Study of Lightweight Mortar by Replacing Cement and Aggregates with Admixtures

  • Pankaj Sharma
  • Rajat Gupta
  • Kshethra Pradeep
  • Hritik S. Kothari
  • A. SofiEmail author
Conference paper
Part of the Lecture Notes on Multidisciplinary Industrial Engineering book series (LNMUINEN)


The research focuses on the study of admixtures used for producing lightweight mortar by replacing cement and fine aggregates. Mortar is a composition of water, fine aggregate and binding material. The concept of sustainable development and reduction in environmental degradation has been the talk of the hour for numerous years, and its application in the field of civil engineering is inevitable. Since cement production has multiple adverse effects on the environment and also the excessive instream sand mining causes the degradation of rivers, the objective of this research is to replace cement with metakaolin, silica fumes, ground granulated blast furnace slag (GGBS), lime and nano-silica materials. Plenty of aforementioned admixtures are basically waste products. Solid glass beads and cenosphere are used to replace sand entirely. Fifteen mix designs of different composition have been tested and analysed. Variety of tests including ultrasonic pulse velocity test, split tensile strength test and compressive strength test was performed to determine structural characteristics of the concrete mix. The optimum percentage of substitution is as follows: cement (35%), metakaolin (28%), silica fumes (12%), slag (15%), lime (10%) and nano-silica (0%). The selected mortar samples were characterized by the means of destructive and non-destructive tests, and the efficient mortar mix was analysed using scanning electronic microscope (SEM analysis).


Cement Metakaolin Silica fume Slag Lime Nano-silica Mortar 



The authors would like to express our token of gratitude to Dr. Sofi A. and the school of civil engineering (SCE), Vellore Institute of Technology, Vellore, for giving us the golden opportunity to work on this experimental work.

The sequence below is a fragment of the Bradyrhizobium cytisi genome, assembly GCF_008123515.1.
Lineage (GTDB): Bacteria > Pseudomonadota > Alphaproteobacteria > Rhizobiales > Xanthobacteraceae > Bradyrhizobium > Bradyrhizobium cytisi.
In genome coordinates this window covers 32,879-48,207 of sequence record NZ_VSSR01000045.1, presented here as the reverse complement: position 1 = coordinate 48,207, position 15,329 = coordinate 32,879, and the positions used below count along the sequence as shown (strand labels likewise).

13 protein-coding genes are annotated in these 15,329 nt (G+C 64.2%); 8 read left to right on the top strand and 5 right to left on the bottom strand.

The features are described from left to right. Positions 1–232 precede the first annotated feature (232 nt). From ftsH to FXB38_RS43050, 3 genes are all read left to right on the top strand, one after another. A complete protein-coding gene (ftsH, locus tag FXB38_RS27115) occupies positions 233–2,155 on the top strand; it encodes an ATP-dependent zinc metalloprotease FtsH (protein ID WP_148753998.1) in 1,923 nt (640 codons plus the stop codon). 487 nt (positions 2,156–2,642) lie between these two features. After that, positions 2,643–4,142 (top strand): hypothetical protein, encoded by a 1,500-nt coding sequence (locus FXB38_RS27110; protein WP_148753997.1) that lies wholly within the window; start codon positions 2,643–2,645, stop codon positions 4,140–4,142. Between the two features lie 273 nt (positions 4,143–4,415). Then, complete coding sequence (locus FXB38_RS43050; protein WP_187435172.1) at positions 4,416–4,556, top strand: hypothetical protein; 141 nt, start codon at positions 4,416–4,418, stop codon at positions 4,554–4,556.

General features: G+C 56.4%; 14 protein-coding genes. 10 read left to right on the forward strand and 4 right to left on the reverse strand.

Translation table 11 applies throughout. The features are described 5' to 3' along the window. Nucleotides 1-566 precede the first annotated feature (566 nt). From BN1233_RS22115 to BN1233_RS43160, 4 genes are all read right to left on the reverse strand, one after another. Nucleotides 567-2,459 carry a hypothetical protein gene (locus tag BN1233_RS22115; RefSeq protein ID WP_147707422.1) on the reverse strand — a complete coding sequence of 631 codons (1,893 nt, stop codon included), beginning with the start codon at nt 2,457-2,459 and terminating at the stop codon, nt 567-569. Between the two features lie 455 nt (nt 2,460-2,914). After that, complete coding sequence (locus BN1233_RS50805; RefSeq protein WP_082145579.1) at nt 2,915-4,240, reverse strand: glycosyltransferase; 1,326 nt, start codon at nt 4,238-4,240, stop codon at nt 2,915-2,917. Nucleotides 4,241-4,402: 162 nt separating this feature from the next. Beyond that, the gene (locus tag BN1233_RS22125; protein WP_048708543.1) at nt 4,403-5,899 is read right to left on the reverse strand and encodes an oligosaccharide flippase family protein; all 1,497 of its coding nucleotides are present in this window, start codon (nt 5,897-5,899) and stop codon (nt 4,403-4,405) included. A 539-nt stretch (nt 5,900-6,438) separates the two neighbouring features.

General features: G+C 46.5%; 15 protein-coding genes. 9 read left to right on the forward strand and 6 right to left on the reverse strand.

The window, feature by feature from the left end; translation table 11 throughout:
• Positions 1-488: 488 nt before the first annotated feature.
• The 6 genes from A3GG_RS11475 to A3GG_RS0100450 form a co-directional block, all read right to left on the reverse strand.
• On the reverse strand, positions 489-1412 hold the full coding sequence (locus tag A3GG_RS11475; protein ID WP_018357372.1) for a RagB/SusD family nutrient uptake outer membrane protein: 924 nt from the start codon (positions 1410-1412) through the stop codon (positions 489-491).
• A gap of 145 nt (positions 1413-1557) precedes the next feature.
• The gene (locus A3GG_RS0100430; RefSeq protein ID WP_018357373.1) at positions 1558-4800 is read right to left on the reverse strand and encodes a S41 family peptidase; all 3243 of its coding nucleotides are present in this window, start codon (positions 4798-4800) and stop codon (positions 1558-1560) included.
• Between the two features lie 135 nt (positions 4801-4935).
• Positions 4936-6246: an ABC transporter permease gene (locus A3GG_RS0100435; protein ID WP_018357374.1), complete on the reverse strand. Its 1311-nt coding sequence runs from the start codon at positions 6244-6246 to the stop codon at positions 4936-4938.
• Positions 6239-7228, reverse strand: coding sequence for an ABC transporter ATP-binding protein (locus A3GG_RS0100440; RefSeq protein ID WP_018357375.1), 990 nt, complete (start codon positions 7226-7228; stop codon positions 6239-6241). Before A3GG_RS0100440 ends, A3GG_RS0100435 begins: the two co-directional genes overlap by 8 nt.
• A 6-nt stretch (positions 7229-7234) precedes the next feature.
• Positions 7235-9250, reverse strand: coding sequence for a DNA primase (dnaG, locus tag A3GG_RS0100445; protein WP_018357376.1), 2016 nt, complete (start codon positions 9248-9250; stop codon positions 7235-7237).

1. 1.
    Shetty, M.S.: Concrete Technology. S. Chand and Company, New Delhi, India (2011)Google Scholar
  2. 2.
    ASTM Designation C 150-00: Standard Specification for Portland cement. Annual Book of ASTM Standards. Designation: C 150–07 (2005)Google Scholar
  3. 3.
    John, N.: Strength Properties of Metakaolin Admixed Concrete, pp. 3–6 (2013). ISSN 2250-3153Google Scholar
  4. 4.
    I.S. Code 456-2000: Code of practice for plain and reinforced concrete. ICS 91.100.30Google Scholar
  5. 5.
    Cai, R., He, Z., Tang, S., Wu, T., Chen, E.: The Early Hydration of Metakaolin Blended Cements by Non-Contact Impedance Measurement, pp. 70–73.
  6. 6.
    Rasol, M.A.: Effect of Silica Fume on Concrete Properties and Advantages for Kurdistan Region, Iraq (2015). ISSN 2229–5518Google Scholar
  7. 7.
    Rai, S., Tiwari, S.: Nano Silica in Cement Hydration, NCNN, pp. 9197–9200 (2017)Google Scholar
  8. 8.
    Suthar, M., Aggarwal, P.: Bearing Ratio and Leachate Analysis of Pond Ash Stabilized with Lime and Lime Sludge, vol. 10, Issue 4, pp. 769–777 (2018).
  9. 9.
    IS 12089: Specification for Granulated Slag for the Manufacture of PORTLAND SLAG CEMENT, pp. 666–943. UDC 66G9 022-492Google Scholar
  10. 10.
    Das, S., Singh, G., Ahmed, A.A., Saha, S., Karmakar, S.: Ground Granulated Blast Furnace Slag (GGBS) based Concrete Exposed to Artificial Marine Environment(AME), pp. 2805–2808 (2018)Google Scholar
  11. 11.
    Suresh, D., Nagaraju, K.: Ground Granulated Blast Slag (GGBS) In Concrete—A Review, pp. 76–78Google Scholar
  12. 12.
    IS 10262:2009: Indian Standards Recommended Guidelines for Concrete Mix Design. ICS 91.100.30Google Scholar
  13. 13.
    Technical Data Sheet (Glass Beads)—Surface Finishing, Peening & Blasting, Masterblast, pp. 1–2Google Scholar
  14. 14.
    Ranjbar, N., Kuenzel, C.: Cenospheres: A Review, pp. 2–5 (2017).
  15. 15.
    Material Datasheet of MasterGelnium SKY8941 by O-BASFGoogle Scholar
  16. 16.
    IS 516: Method of Tests for Strength of Concrete. UDC 666.97. 620 17 (1959)Google Scholar
  17. 17.
    Iffat, S.: Relation Between Density and Compressive Strength of Hardened Concrete, vol. 6, Issue no. 4, pp. 182–186 (2015)Google Scholar
  18. 18.
    IS 13311-1: Method of Non-Destructive Testing of Concrete, Part 1: Ultrasonic Pulse Velocity. UDC 666-972-620-179.16Google Scholar
  19. 19.
    ASTM C496: Standard Test Method for Splitting Tensile Strength of Cylindrical Concrete Specimens. Annual Book of ASTM Standards. Designation: C 496/C 496M–04 (2005)Google Scholar

Copyright information

© Springer Nature Singapore Pte Ltd. 2020

Authors and Affiliations

  1. 1.School of Civil EngineeringVIT VelloreVelloreIndia
  2. 2.Department of Structural and Geotechnical, School of Civil EngineeringVIT VelloreVelloreIndia

Personalised recommendations